Molecular nuclear imaging, a medical imaging procedure, offers pictures of what is going on inside the human body, recognized as the visualization, characterization, and measurement of biological processes at molecular and cellular levels. A convenient approach of molecular imaging in vivo consists of administration and visualization of a molecular nuclear imaging tracer, a.k.a. probe or radiotracer, which comprises a targeting vehicle bound to a detectable radiolabel. Various types of compounds have been used as the targeting vehicles, including small organic compounds, peptides, proteins, conventional antibodies, antibody-derived fragments, etc.
Single-domain antibody fragments (sdAbs), a.k.a. VHH molecules, are engineered from special heavy-chain-only antibodies of camelids (e.g. camels, alpacas, and llamas). The heavy-chain-only antibodies contain a single variable domain (VHH) with two constant domains. Retaining the similar targeting affinity of conventional antibodies, sdAbs are merely 10 percent the molecular weight (12–15 kDa).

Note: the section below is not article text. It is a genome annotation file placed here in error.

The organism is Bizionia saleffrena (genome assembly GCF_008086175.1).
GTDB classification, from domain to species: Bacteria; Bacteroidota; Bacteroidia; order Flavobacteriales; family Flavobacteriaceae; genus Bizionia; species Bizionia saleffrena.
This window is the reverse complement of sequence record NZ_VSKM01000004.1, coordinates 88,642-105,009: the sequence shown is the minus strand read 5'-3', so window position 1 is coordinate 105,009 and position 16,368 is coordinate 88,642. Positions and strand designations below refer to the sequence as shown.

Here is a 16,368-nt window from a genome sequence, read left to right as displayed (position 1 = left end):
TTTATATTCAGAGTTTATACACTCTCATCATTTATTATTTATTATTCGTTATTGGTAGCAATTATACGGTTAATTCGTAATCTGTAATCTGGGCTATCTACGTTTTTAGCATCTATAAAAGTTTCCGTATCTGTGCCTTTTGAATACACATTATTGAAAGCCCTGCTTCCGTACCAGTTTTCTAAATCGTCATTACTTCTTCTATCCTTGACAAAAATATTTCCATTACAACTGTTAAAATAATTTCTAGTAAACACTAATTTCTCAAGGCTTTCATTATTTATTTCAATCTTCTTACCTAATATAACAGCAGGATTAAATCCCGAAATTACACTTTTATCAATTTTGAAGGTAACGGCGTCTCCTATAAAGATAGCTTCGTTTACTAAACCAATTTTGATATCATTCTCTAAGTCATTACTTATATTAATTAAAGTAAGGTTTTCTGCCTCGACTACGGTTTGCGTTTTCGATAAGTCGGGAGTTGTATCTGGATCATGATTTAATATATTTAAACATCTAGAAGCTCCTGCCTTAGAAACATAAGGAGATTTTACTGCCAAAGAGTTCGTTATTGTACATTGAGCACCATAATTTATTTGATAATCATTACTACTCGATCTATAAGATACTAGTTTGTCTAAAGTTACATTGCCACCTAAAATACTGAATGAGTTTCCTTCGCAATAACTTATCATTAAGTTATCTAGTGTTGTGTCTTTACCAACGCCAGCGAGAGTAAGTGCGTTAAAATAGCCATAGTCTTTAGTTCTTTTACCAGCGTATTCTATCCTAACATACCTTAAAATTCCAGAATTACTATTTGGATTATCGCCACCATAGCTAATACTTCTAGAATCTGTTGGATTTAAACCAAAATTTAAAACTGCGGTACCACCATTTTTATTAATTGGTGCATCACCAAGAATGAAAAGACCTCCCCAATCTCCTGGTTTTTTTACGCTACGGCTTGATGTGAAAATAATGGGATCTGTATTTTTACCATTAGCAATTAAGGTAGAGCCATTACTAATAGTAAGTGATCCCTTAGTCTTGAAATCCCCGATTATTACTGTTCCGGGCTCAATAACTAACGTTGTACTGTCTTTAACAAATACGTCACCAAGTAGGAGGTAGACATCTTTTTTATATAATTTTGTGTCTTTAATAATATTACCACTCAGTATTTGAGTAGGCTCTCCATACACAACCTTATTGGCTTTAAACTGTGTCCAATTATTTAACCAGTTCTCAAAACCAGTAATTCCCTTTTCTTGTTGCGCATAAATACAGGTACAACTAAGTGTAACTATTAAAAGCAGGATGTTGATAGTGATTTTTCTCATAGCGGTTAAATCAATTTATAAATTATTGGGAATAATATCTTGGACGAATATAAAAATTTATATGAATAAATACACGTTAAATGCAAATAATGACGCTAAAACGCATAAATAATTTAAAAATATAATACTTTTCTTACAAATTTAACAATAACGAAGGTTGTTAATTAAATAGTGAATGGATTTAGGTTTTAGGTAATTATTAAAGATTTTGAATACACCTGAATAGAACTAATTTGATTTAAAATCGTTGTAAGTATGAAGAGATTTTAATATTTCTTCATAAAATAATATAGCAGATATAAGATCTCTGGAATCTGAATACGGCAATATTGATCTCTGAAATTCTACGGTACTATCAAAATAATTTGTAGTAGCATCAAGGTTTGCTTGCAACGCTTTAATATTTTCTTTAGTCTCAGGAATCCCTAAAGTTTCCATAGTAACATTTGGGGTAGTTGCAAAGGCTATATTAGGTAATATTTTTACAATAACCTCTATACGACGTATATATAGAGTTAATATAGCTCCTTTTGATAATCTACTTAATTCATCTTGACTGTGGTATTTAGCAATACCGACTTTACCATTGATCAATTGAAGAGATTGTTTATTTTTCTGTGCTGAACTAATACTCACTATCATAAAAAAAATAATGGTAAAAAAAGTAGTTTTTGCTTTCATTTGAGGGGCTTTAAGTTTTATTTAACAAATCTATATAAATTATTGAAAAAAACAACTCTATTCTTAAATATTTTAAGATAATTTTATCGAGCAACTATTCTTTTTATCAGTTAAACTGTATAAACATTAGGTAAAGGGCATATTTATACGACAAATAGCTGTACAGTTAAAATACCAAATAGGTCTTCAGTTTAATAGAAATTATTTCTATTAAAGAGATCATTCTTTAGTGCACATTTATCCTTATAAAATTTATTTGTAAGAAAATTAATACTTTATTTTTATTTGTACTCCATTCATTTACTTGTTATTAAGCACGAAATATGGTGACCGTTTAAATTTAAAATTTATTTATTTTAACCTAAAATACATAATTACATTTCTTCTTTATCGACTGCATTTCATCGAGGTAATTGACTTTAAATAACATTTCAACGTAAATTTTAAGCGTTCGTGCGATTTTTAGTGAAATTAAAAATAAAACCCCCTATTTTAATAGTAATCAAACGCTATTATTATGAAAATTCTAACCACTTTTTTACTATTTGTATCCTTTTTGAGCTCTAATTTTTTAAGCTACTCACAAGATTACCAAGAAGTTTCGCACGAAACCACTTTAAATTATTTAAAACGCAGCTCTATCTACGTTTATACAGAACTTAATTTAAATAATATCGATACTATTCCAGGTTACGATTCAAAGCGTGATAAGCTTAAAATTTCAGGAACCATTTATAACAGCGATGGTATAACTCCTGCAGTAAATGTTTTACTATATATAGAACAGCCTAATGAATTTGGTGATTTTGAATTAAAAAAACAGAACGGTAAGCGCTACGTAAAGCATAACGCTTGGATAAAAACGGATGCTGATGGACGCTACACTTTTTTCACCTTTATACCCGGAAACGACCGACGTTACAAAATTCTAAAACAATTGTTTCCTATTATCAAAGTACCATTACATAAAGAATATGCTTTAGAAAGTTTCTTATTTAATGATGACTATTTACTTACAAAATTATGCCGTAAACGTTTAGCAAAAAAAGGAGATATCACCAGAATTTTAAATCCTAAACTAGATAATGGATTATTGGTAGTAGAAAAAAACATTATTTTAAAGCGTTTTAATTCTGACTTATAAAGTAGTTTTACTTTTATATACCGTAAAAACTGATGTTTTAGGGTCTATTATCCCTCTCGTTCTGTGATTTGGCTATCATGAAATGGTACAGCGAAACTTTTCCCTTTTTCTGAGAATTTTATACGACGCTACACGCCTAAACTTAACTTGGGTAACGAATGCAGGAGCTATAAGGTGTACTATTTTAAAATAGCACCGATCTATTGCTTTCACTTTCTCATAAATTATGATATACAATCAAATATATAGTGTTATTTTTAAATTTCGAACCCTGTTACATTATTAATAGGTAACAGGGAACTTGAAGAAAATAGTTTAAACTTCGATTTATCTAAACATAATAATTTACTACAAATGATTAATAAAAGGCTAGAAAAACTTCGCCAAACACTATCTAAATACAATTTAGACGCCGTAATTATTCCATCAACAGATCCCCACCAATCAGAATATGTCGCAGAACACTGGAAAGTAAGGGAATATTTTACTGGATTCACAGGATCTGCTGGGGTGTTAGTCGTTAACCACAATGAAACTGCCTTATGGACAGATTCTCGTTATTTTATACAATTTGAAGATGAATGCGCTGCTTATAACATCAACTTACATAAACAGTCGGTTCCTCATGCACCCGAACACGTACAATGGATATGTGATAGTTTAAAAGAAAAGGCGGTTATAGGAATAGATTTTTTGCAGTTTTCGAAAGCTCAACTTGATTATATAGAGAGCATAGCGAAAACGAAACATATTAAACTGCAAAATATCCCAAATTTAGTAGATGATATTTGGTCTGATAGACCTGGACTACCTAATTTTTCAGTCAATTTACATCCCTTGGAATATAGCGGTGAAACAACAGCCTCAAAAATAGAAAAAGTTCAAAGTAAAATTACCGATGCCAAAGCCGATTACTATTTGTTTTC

To be a perfect imaging tracer it is essential to find and bind the target receptor as fast as possible, with a minimal uptake in non-targeted organs and to clear rapidly the unbound fraction from blood. In the recent years, sdAb has been found to be an ideal type of targeting vehicle for molecular imaging due to its tiny size and unique structure.
The stable and soluble sdAb probes can find and bind their specific antigen with high affinities and specificities. The small size of sdAbs allows imaging within hours after injection of the imaging tracer.
Whole-body targeted molecular nuclear imaging offers a new non-invasive method for detecting biomarker expression (such aswhole-body PD-L1 expressionand Tumor Infiltration Lymphocyte bio-distribution), complementary to available method of immunohistochemistry that is based on biopsy samples. This invasive clinical procedure provides no information other than the biopsy specimen, which does NOT reflect expression of the entire human body.